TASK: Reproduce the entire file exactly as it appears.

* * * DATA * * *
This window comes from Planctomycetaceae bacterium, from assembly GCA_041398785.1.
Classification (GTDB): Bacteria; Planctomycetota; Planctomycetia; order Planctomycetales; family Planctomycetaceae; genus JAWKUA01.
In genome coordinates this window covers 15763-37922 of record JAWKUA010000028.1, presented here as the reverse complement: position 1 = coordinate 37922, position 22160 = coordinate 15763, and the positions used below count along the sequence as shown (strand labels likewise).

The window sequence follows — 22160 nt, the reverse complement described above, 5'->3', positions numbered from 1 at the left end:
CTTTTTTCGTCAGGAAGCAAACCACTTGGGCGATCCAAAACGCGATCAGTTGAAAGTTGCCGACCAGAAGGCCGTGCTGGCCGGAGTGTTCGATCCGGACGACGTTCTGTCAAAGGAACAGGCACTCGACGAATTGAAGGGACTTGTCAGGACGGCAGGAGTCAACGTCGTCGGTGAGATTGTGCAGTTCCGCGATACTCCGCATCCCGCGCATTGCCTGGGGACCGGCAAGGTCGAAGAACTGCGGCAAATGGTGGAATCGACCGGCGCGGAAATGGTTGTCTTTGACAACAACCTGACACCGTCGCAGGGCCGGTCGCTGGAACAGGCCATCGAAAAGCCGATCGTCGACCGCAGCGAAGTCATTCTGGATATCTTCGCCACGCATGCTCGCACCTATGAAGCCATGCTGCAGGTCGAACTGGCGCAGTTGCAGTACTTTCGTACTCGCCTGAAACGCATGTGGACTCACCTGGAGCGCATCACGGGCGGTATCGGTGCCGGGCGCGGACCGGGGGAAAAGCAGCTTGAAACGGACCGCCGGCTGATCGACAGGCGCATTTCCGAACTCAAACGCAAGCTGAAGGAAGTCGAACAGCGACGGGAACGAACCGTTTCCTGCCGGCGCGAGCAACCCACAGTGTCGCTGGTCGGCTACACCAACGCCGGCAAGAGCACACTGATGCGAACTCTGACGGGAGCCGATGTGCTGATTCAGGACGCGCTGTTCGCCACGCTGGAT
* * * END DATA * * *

This window comes from Planctomycetaceae bacterium, from assembly GCA_041398785.1.
Classification (GTDB): Bacteria; Planctomycetota; Planctomycetia; order Planctomycetales; family Planctomycetaceae; genus JAWKUA01.
In genome coordinates this window covers 15763-37922 of record JAWKUA010000028.1, presented here as the reverse complement: position 1 = coordinate 37922, position 22160 = coordinate 15763, and the positions used below count along the sequence as shown (strand labels likewise).

The window sequence follows — 22160 nt, the reverse complement described above, 5'->3', positions numbered from 1 at the left end:
CTTTTTTCGTCAGGAAGCAAACCACTTGGGCGATCCAAAACGCGATCAGTTGAAAGTTGCCGACCAGAAGGCCGTGCTGGCCGGAGTGTTCGATCCGGACGACGTTCTGTCAAAGGAACAGGCACTCGACGAATTGAAGGGACTTGTCAGGACGGCAGGAGTCAACGTCGTCGGTGAGATTGTGCAGTTCCGCGATACTCCGCATCCCGCGCATTGCCTGGGGACCGGCAAGGTCGAAGAACTGCGGCAAATGGTGGAATCGACCGGCGCGGAAATGGTTGTCTTTGACAACAACCTGACACCGTCGCAGGGCCGGTCGCTGGAACAGGCCATCGAAAAGCCGATCGTCGACCGCAGCGAAGTCATTCTGGATATCTTCGCCACGCATGCTCGCACCTATGAAGCCATGCTGCAGGTCGAACTGGCGCAGTTGCAGTACTTTCGTACTCGCCTGAAACGCATGTGGACTCACCTGGAGCGCATCACGGGCGGTATCGGTGCCGGGCGCGGACCGGGGGAAAAGCAGCTTGAAACGGACCGCCGGCTGATCGACAGGCGCATTTCCGAACTCAAACGCAAGCTGAAGGAAGTCGAACAGCGACGGGAACGAACCGTTTCCTGCCGGCGCGAGCAACCCACAGTGTCGCTGGTCGGCTACACCAACGCCGGCAAGAGCACACTGATGCGAACTCTGACGGGAGCCGATGTGCTGATTCAGGACGCGCTGTTCGCCACGCTGGAT